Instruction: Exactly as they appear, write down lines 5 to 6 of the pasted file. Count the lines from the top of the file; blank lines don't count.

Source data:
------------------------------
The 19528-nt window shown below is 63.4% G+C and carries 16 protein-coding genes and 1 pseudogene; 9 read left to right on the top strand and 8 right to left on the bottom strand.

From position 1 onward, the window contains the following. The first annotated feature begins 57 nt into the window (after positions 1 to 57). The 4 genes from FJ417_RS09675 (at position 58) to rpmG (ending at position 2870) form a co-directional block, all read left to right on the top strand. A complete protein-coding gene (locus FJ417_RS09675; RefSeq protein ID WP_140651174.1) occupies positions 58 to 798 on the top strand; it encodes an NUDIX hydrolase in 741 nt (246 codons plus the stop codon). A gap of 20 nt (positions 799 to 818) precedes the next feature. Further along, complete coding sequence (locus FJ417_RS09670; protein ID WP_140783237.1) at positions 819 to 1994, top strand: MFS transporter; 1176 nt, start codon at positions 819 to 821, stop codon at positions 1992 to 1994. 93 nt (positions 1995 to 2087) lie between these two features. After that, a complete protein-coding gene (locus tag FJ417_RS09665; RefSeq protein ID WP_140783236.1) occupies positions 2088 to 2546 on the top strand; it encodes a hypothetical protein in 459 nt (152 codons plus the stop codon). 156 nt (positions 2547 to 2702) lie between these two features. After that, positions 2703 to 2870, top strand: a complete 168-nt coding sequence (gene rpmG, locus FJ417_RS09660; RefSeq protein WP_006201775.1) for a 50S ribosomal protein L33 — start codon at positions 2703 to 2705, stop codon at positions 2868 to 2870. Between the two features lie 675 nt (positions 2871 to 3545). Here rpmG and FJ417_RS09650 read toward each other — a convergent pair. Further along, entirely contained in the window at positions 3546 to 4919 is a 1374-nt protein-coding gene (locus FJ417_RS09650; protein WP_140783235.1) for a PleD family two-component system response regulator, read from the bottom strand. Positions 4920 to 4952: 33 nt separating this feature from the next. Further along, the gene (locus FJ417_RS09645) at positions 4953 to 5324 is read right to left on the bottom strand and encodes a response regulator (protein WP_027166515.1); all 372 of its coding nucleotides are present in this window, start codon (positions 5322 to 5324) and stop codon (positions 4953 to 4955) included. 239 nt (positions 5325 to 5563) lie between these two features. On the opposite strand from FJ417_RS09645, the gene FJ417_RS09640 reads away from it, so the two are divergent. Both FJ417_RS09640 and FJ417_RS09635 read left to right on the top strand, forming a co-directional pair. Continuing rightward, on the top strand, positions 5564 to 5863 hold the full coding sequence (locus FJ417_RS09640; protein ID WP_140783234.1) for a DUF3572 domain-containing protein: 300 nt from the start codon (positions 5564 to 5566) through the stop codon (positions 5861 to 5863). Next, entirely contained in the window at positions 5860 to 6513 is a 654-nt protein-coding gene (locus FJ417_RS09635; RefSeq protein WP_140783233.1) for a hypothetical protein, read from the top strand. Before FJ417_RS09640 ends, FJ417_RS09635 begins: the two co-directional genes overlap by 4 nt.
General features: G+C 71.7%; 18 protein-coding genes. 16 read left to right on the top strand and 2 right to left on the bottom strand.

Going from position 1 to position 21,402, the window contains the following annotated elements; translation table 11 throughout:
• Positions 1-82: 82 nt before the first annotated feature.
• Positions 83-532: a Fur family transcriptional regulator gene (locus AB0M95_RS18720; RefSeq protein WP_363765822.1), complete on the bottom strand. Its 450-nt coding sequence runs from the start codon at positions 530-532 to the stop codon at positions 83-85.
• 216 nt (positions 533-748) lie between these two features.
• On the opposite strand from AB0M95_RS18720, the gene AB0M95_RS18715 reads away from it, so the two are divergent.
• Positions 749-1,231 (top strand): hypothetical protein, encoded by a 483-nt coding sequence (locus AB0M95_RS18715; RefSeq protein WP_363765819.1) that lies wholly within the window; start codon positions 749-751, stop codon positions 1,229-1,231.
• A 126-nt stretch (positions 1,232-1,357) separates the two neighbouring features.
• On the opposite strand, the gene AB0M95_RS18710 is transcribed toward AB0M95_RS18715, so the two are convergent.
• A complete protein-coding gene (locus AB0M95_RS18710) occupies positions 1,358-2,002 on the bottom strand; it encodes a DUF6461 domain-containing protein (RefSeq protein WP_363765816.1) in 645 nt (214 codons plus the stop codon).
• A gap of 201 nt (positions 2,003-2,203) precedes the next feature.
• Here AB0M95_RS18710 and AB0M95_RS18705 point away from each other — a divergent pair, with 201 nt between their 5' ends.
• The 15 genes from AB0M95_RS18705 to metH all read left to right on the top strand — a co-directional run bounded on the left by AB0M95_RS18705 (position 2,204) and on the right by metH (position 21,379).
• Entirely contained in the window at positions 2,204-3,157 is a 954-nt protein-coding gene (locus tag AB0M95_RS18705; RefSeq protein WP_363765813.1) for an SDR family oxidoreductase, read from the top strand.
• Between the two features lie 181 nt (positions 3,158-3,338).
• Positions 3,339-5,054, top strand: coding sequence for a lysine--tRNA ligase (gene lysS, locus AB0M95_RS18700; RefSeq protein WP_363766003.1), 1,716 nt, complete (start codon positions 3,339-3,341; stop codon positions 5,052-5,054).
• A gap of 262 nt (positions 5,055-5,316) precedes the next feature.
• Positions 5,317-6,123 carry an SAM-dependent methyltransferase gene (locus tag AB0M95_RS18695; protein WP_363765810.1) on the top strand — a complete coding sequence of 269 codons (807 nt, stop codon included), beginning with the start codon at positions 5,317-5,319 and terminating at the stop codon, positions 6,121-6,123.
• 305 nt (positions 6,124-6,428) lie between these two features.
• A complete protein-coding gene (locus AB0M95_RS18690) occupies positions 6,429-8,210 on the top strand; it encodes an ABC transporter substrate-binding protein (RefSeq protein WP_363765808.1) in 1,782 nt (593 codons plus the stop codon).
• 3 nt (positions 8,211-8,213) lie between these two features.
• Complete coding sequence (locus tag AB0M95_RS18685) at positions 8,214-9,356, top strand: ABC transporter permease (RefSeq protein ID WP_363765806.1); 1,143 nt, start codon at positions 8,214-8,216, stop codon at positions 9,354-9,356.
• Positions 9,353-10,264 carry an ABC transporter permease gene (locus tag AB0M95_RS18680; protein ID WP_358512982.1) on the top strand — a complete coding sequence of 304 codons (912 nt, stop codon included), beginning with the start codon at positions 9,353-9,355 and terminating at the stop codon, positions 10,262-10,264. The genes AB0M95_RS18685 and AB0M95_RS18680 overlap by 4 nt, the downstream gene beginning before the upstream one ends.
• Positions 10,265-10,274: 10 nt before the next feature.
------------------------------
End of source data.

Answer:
• Positions 1-82: 82 nt before the first annotated feature.
• Positions 83-532: a Fur family transcriptional regulator gene (locus AB0M95_RS18720; RefSeq protein WP_363765822.1), complete on the bottom strand. Its 450-nt coding sequence runs from the start codon at positions 530-532 to the stop codon at positions 83-85.